5. Yoga reduces Osteoarthritis Pain. A regular yoga practice may benefit people with osteoarthritis (a condition marked by the erosion of cartilage in your joints). Researchers found that taking part in a 90-minute yoga sessions once weekly for eight weeks led to significant reductions in pain and disability among patients with osteoarthritis of the knee. For 90 minutes, twice a week, participants were led through a sequence to increase their range of motion in the knee. Using props, such as chairs, blankets, blocks, and straps, the women practiced Virabhadrasana II (Warrior Pose II,), Baddha Konasana (Bound Angle Pose), and Dandasana (Staff Pose) as well as many other poses.

6. Yoga decreases Anxiety & Depression. Consistent yoga practice improves depression and can lead to significant increases in serotonin levels coupled with decreases in the levels of monamine oxidase, an enzyme that breaks down neurotransmitters and cortisol (Pilkington, Kirkwood, Rampes, & Richardson, 2005; Woolery, Myers, Stemlieb, Zeltzer, 2004; Javnbakht, Hejazi, Ghasemi, 2009). It was further found that GABA levels increased after a session of yoga. GABA acts as a neurotransmitter which inhibits nerve transmission to the brain, resulting in calming and quieting the mind. This suggests that the practice of yoga should be explored as a treatment for disorders with low GABA levels such as depression and anxiety disorders.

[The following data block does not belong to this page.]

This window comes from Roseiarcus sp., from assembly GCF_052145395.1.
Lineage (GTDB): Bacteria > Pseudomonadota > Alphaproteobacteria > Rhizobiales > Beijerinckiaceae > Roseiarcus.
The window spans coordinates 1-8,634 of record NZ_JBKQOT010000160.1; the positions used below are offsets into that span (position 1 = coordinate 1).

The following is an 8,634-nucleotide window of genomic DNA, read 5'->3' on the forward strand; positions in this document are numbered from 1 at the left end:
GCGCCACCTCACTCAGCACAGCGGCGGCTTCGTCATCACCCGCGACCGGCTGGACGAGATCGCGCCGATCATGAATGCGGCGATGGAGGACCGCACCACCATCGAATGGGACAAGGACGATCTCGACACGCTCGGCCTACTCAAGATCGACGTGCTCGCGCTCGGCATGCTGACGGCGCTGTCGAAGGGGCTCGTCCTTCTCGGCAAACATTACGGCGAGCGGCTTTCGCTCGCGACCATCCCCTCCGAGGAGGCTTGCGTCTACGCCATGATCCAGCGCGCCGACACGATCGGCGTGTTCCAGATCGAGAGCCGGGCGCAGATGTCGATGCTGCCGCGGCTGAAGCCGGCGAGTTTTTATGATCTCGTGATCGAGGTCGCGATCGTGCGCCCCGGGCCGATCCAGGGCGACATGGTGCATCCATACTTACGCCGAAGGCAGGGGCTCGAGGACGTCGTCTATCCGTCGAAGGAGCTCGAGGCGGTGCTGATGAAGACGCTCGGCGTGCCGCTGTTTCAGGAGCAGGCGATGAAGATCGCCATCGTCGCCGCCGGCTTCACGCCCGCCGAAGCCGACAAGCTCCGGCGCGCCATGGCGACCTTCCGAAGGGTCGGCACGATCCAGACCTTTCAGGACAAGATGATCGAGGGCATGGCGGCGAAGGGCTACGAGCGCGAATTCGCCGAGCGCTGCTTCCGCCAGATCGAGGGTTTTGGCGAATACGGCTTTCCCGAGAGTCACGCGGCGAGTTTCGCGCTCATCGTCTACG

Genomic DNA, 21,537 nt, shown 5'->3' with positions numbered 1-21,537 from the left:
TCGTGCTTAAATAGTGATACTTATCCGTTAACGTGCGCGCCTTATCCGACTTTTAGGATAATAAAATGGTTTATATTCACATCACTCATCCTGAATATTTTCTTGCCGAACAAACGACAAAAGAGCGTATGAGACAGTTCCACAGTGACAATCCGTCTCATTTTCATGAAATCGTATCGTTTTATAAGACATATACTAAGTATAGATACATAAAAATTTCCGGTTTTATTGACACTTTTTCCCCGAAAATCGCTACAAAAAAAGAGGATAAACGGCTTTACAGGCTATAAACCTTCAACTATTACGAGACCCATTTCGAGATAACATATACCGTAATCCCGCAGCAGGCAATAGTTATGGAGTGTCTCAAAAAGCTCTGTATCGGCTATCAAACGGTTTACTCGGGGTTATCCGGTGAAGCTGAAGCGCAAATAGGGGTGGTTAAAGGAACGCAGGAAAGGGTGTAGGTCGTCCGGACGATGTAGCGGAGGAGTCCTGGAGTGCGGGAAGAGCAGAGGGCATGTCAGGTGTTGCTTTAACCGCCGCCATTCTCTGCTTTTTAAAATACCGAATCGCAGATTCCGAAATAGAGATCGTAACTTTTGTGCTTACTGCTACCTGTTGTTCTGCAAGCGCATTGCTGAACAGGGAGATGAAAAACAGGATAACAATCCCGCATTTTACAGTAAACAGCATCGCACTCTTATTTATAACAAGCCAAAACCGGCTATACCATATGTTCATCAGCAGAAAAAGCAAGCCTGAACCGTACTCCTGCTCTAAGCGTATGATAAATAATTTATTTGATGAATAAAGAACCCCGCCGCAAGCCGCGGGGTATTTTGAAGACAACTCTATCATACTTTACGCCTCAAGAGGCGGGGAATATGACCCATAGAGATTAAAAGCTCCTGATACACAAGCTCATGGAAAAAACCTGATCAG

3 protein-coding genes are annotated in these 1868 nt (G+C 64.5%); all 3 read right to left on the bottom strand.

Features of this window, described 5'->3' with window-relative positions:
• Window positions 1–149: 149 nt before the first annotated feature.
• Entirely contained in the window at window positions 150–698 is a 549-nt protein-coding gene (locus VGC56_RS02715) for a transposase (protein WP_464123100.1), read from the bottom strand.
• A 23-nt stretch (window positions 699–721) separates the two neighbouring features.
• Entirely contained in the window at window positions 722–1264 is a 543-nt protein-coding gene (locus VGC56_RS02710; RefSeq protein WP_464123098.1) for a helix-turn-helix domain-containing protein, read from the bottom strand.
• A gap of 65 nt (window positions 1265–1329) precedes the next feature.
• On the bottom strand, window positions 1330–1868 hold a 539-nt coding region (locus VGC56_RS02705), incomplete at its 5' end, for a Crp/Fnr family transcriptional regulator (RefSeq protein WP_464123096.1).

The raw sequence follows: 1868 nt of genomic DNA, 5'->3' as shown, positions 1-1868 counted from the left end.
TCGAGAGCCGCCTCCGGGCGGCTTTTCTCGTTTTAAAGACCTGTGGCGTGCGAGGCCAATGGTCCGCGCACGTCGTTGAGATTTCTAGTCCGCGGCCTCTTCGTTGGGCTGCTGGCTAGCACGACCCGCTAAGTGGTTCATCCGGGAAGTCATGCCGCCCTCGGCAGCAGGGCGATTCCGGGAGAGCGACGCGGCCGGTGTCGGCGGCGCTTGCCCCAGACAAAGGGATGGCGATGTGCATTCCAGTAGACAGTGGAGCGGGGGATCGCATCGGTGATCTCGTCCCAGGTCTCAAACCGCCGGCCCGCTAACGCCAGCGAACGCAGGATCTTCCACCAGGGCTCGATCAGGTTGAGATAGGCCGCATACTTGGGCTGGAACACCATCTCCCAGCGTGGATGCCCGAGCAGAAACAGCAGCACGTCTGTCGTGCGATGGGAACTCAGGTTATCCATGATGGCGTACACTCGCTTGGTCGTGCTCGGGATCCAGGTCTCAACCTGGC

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Life Changing Transformations to become “UN-stuck”:

In Conversation with Soul Centred Psychotherapist Anita Bentata…  ANITA_Bentata_cmbb

Anita Bentata is a Melbourne Psychotherapist and Health Coach who helps her clients recognise blocks and triggers so they can respond powerfully and effectively to obstructions/life events/limited beliefs and/or ‘bad’ habits. Her holistic approach works with the mind and the body, the conscious and the unconscious to support her clients with stress and overwhelm and towards being as capable, clear, healthy and fulfilled as possible.

Here’s what she had to say…

 – About your practice: Where it is, who do you work with and the services you offer?